From Okwe Obi, Abuja
Resource Centre for Human Rights & Civic Education (CHRICED), has stated its determination to fight against continuous marginalisation of original inhabitants of the Federal Capital Territory (FCT) in the scheme of things.
CHRICED Executive Director Dr. Ibrahim Zikirullahi, stated this at a one-day round-table discussion on ‘Access to Justice and Human Rights Protection in Nigeria.’
Zikirullahi pointed out that event was CHRISCED’s initiative to address the decades-long injustices, marginalization and exclusion suffered by the original inhabitants in the FCT since Nigeria’s capital was relocated from Lagos to Abuja.
He said: “One of the most important aspects of this project is for the Original Inhabitants in the FCT to advance their struggles and interests in accordance with the rule of law, justice, and respect for their rights as citizens.
“We must commend the FCT Original Inhabitants for continuing to walk the nonviolent path in bringing attention to the issues that affect them.”
He added that, “if the judiciary, which is often described as the common man’s last hope, issues judgments that are not implemented, where does that leave those in search of justice?
“In the case of the FCT’s Original Inhabitants, several judicial verdicts relating to their rights have been simply ignored or put on hold.
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“Affected citizens are wondering why this is the case, and what is driving what appears to be a new pattern of selective obedience to court orders.
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“Without preempting our learned resource persons’ perspectives, let me state that this roundtable organized by CHRICED provides an opportunity to reflect on these issues of justice and rights protection, particularly through the experiences of the FCT Original Inhabitants.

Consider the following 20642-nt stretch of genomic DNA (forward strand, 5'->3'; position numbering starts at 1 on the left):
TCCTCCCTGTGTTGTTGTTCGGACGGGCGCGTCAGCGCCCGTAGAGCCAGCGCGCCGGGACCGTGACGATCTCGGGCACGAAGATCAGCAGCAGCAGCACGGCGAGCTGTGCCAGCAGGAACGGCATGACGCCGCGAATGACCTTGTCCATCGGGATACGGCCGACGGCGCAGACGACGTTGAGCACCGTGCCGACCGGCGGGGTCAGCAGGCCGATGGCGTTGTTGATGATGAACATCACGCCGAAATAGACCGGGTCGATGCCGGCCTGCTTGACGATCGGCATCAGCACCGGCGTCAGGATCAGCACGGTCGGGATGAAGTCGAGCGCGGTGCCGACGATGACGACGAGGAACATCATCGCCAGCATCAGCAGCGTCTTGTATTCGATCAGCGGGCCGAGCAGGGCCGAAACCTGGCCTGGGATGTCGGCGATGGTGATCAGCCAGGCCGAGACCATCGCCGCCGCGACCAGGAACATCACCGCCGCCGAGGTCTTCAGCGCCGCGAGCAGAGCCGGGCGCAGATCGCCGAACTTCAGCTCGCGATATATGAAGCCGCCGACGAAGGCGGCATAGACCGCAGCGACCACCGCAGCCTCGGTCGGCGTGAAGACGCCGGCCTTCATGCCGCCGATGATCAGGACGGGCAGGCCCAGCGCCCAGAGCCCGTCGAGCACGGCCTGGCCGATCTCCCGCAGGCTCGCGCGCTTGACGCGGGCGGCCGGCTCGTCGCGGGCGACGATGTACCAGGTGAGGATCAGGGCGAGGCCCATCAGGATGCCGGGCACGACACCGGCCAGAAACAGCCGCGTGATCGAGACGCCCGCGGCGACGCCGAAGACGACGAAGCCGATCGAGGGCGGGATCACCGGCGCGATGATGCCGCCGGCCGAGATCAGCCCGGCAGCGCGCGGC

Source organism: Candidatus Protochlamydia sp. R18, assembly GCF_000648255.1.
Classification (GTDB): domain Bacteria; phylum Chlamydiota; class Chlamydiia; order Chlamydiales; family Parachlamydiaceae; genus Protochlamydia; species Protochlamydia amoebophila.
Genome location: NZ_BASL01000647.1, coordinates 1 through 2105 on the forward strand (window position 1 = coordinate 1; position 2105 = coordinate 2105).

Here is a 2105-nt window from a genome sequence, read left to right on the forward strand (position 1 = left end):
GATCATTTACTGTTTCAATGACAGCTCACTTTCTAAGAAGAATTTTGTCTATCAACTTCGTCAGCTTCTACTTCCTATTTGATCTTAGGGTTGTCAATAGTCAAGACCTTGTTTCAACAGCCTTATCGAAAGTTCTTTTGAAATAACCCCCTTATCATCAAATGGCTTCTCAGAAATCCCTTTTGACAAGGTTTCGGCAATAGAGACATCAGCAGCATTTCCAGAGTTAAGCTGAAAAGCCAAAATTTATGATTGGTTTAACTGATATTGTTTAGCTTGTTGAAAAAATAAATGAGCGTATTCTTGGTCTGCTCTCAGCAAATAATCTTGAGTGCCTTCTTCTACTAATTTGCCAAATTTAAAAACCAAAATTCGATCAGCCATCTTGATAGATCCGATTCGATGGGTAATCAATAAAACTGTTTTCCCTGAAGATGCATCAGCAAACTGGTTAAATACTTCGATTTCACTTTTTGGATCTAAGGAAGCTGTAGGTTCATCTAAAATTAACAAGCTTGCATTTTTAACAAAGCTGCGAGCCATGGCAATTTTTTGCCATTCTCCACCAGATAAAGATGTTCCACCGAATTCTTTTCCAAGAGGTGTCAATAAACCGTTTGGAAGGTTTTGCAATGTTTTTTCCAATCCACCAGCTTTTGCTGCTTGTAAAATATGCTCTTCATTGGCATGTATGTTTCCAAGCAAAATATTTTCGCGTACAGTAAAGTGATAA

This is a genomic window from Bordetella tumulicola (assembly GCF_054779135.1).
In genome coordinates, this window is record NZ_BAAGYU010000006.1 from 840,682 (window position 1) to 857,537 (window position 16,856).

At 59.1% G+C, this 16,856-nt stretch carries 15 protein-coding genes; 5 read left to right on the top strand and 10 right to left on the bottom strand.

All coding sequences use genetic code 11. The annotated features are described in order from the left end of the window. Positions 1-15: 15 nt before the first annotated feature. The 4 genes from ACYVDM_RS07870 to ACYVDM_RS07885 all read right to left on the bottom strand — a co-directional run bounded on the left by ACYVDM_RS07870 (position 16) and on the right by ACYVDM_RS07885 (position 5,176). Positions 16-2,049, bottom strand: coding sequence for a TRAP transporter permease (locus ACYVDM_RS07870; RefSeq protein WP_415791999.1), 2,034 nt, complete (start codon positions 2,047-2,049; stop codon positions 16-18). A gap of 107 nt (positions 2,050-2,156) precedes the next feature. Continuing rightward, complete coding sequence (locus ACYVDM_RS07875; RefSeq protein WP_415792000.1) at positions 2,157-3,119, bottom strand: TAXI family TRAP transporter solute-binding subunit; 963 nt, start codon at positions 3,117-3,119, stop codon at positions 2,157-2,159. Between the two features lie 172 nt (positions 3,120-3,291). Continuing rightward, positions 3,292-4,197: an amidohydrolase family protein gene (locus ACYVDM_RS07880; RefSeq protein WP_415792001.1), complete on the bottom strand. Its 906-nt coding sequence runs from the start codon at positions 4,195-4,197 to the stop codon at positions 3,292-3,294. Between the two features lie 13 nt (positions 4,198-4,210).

“For CHRICED, this is not a conversation for the sake of conversation; our interest is in understanding and coming to terms with what needs to be done to ensure justice, equity, and the rule of law prevail.
“Despite the challenges, CHRICED is optimistic that the constructive perspectives presented at this roundtable will put us on the path to finding a solution to these issues.
“It is also our hope that through this initiative, we will be able to address the FCT’s Original Inhabitants’ decades of marginalization, discrimination, and widespread neglect.
“As we have always pointed out, it is one of the many paradoxes of the Nigerian situation that the Original Inhabitants, whose lands were parceled out by Decree 6 of 1976 to make room for Nigeria’s capital, have been neglected, victimized, and treated as second class citizens, right in their ancestral homelands.
“We hope that this interaction will put us on the right track to effectively and constructively reversing this unjust treatment of a people who have made enormous sacrifices for our country’s unity and progress. I wish everyone a productive deliberation.”
He disclosed that, “with the support of the John D. and Catherine T. MacArthur Foundation, the Resource Centre for Human Rights and Civic Education (CHRICED) has been supporting Original Inhabitant groups in developing initiatives to address pressing political, socio-economic, and cultural challenges facing the people, foster opportunities for engagement with policymakers, and advocate reforms to promote inclusion, equity, and equality for the Original Inhabitants in FCT.”